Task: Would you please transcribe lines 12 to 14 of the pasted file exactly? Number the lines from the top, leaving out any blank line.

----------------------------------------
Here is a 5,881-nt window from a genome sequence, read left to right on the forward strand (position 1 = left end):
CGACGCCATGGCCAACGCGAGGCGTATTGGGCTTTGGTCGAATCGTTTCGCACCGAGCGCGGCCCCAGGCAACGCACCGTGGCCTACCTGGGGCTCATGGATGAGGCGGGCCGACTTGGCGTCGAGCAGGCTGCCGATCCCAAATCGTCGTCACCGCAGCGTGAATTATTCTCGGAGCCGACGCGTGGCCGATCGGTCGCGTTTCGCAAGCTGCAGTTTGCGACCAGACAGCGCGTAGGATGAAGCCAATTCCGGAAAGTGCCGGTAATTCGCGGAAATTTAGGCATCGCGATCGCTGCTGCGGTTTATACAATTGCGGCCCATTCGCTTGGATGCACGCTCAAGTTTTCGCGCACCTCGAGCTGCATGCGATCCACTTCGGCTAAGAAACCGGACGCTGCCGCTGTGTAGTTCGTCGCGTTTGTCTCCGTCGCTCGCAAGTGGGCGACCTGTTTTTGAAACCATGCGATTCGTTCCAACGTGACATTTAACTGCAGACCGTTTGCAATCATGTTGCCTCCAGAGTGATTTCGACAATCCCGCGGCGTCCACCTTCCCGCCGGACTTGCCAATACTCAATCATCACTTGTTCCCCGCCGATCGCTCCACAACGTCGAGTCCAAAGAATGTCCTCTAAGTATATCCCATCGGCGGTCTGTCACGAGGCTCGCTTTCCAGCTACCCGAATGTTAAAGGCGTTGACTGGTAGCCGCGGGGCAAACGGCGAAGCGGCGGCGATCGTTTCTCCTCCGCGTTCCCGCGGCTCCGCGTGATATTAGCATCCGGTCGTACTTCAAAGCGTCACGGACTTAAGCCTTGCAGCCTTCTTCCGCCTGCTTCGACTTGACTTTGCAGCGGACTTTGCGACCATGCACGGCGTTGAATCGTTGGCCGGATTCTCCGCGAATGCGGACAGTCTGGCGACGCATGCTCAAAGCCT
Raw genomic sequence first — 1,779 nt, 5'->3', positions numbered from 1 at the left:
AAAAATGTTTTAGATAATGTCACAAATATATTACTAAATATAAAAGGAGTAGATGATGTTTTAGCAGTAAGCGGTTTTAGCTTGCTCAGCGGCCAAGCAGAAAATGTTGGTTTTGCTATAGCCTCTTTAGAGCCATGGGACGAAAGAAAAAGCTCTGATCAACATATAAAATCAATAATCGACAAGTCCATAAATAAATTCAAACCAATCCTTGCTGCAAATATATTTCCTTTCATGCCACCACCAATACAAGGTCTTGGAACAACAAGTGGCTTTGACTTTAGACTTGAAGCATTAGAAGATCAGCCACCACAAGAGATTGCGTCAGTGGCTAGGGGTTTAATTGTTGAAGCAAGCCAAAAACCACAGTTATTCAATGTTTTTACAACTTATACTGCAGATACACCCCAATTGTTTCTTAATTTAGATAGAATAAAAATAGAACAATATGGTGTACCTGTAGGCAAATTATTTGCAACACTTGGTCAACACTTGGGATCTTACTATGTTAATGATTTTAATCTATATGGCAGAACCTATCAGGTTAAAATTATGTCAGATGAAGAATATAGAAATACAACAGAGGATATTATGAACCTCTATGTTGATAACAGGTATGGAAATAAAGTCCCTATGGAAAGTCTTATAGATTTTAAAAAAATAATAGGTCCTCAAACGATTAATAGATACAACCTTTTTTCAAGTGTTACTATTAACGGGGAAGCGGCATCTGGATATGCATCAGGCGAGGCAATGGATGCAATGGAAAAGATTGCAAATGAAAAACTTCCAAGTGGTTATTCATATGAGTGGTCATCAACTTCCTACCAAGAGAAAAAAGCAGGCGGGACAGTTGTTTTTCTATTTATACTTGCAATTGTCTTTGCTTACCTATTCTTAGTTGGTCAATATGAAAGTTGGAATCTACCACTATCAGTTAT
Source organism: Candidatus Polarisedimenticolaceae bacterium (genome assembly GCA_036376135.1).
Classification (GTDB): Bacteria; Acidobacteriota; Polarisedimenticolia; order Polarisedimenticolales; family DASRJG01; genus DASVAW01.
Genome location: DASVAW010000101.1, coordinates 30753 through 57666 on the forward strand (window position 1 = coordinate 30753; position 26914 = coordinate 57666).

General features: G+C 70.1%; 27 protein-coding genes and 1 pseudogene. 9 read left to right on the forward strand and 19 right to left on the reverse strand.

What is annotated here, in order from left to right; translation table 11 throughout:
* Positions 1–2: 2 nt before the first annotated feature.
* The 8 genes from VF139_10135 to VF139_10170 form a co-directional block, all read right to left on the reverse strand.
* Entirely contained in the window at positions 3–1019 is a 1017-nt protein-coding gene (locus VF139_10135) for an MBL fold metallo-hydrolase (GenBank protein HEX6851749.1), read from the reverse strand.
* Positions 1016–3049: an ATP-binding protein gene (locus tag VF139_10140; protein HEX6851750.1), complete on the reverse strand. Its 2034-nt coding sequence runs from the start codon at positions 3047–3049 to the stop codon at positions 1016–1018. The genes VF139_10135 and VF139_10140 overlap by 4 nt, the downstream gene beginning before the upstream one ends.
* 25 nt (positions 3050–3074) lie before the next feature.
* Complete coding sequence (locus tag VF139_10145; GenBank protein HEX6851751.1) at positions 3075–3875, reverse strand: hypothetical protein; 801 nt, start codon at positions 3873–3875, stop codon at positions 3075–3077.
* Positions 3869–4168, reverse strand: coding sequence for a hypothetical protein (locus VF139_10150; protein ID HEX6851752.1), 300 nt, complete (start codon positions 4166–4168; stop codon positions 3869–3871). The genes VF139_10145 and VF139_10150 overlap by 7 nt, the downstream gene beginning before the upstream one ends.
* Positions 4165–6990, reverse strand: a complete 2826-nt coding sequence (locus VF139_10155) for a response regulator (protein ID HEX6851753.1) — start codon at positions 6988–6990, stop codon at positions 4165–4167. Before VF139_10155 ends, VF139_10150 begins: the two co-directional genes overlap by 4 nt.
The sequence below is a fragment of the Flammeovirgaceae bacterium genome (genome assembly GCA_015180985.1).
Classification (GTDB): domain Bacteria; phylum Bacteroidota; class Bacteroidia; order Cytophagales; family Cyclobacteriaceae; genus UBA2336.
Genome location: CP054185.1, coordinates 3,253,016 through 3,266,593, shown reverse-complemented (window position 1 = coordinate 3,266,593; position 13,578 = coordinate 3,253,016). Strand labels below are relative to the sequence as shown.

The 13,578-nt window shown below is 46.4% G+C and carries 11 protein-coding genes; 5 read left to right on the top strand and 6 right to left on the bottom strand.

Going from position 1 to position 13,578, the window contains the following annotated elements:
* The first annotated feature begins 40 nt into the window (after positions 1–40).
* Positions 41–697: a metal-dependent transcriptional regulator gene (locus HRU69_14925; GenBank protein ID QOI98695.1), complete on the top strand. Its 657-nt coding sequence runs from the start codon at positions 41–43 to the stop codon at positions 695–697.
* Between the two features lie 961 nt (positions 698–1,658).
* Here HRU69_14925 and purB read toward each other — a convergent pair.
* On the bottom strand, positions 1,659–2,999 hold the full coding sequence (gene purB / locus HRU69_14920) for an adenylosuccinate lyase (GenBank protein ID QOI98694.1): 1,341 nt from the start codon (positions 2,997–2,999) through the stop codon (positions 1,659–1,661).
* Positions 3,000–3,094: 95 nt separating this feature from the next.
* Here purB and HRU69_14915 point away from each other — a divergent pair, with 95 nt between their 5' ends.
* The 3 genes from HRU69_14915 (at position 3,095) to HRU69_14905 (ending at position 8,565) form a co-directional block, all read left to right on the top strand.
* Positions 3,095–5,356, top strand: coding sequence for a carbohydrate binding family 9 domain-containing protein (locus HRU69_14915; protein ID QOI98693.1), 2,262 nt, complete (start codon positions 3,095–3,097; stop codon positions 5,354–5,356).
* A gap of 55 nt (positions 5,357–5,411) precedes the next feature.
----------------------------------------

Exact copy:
* Entirely contained in the window at positions 3–1019 is a 1017-nt protein-coding gene (locus VF139_10135) for an MBL fold metallo-hydrolase (GenBank protein HEX6851749.1), read from the reverse strand.
* Positions 1016–3049: an ATP-binding protein gene (locus tag VF139_10140; protein HEX6851750.1), complete on the reverse strand. Its 2034-nt coding sequence runs from the start codon at positions 3047–3049 to the stop codon at positions 1016–1018. The genes VF139_10135 and VF139_10140 overlap by 4 nt, the downstream gene beginning before the upstream one ends.
* 25 nt (positions 3050–3074) lie before the next feature.